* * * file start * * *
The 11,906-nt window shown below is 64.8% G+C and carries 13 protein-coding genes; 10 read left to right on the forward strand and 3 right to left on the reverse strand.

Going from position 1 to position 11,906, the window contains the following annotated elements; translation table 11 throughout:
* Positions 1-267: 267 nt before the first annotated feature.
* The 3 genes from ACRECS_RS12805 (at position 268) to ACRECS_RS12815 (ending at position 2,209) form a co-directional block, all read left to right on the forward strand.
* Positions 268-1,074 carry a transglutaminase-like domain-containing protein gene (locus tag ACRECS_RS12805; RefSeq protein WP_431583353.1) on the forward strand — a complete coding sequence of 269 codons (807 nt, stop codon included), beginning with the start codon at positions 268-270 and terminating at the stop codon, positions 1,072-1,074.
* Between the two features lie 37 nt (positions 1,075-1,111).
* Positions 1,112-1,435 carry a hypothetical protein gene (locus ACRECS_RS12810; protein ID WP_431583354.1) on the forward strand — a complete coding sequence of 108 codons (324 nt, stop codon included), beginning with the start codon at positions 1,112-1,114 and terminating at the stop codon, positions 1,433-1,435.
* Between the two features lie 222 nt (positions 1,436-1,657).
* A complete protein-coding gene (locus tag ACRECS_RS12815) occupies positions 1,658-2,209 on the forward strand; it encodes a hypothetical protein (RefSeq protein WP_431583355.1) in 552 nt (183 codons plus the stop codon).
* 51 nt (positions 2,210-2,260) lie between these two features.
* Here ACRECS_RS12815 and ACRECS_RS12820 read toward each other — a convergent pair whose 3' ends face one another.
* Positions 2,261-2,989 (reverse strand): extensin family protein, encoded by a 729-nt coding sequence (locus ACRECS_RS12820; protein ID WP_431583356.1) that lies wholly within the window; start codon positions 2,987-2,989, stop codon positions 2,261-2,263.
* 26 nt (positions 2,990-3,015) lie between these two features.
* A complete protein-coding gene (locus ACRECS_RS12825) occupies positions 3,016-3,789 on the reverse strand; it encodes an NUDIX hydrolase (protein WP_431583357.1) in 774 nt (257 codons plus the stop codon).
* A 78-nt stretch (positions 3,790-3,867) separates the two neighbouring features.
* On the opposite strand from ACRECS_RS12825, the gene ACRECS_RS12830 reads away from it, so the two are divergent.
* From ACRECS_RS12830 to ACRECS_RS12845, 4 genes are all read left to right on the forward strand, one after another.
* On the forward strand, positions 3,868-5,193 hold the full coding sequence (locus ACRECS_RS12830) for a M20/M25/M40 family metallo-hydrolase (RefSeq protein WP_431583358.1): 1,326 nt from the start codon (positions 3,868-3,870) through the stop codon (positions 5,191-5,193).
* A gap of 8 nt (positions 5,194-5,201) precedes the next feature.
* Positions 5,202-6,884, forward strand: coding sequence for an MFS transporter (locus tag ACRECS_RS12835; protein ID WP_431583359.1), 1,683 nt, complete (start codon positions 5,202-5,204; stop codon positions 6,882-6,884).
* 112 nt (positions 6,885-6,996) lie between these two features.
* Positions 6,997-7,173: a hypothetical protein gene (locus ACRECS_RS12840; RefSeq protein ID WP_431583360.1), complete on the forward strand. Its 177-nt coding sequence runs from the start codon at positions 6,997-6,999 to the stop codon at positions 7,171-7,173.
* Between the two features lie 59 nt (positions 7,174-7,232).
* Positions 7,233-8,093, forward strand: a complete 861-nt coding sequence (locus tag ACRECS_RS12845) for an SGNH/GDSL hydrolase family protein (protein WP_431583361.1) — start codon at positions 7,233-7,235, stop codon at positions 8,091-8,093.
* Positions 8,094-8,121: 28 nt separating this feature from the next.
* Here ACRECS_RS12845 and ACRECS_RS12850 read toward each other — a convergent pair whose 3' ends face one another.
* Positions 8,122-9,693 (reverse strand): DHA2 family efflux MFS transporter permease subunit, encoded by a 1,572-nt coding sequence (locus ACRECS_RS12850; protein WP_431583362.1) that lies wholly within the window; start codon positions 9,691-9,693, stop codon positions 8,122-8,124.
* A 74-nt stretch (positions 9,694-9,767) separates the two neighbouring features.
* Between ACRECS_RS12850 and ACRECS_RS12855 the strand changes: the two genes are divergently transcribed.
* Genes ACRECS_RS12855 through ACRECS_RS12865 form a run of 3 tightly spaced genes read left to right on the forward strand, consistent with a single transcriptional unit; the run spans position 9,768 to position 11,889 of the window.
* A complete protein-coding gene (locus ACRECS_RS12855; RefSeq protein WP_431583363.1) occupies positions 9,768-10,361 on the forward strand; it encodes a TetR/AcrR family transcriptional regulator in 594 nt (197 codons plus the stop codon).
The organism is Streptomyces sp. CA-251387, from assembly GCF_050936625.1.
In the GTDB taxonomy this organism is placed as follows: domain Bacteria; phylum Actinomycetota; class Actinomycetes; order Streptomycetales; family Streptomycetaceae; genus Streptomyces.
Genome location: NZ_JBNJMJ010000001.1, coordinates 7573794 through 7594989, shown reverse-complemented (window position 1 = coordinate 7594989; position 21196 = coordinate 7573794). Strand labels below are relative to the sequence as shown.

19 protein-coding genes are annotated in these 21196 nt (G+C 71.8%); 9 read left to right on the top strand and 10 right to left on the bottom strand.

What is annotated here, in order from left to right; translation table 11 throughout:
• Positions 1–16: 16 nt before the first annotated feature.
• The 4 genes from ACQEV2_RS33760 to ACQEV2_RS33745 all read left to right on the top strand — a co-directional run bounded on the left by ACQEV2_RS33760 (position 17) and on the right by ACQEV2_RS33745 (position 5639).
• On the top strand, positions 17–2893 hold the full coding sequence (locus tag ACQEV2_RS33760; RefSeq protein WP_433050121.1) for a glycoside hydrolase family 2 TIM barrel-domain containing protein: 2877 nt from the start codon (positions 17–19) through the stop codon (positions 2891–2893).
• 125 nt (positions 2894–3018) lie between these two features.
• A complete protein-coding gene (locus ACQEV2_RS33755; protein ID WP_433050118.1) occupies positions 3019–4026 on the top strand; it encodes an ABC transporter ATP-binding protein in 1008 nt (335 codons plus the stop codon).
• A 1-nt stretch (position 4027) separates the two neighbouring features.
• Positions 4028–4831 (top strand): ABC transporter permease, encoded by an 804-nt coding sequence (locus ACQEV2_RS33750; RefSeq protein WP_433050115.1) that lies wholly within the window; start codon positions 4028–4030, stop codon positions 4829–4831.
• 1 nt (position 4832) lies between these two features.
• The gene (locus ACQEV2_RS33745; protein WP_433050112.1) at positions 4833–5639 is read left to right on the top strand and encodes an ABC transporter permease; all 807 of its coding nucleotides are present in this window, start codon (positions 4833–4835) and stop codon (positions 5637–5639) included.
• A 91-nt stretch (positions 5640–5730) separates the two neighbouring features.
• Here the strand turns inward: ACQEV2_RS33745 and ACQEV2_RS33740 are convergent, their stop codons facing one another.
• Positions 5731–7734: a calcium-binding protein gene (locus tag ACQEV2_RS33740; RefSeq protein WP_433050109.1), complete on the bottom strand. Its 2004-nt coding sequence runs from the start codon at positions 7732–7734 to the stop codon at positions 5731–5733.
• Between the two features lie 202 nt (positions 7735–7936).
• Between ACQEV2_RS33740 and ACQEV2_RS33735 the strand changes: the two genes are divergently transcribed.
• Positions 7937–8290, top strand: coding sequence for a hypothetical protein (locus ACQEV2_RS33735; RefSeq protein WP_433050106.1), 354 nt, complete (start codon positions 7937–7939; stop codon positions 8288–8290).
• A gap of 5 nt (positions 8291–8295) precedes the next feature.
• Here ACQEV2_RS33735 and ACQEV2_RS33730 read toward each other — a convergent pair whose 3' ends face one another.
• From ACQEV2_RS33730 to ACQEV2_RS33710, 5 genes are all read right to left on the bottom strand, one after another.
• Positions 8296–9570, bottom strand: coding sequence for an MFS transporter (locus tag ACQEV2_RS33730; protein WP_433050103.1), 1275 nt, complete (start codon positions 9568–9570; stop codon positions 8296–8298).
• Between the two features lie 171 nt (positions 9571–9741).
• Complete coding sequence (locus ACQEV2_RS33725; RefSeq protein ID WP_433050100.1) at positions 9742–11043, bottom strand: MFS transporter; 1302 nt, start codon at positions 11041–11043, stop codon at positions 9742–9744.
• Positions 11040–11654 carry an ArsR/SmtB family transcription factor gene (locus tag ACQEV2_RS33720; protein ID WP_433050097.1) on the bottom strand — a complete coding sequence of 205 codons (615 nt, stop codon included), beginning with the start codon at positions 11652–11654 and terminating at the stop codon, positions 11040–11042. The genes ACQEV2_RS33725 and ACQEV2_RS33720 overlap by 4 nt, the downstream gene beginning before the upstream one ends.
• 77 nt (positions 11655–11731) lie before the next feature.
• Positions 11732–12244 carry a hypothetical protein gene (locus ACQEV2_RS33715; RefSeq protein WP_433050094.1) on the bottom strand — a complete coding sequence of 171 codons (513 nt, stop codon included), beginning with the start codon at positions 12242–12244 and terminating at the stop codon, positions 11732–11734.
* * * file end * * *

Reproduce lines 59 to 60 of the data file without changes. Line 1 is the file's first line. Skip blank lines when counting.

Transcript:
• 77 nt (positions 11655–11731) lie before the next feature.
• Positions 11732–12244 carry a hypothetical protein gene (locus ACQEV2_RS33715; RefSeq protein WP_433050094.1) on the bottom strand — a complete coding sequence of 171 codons (513 nt, stop codon included), beginning with the start codon at positions 12242–12244 and terminating at the stop codon, positions 11732–11734.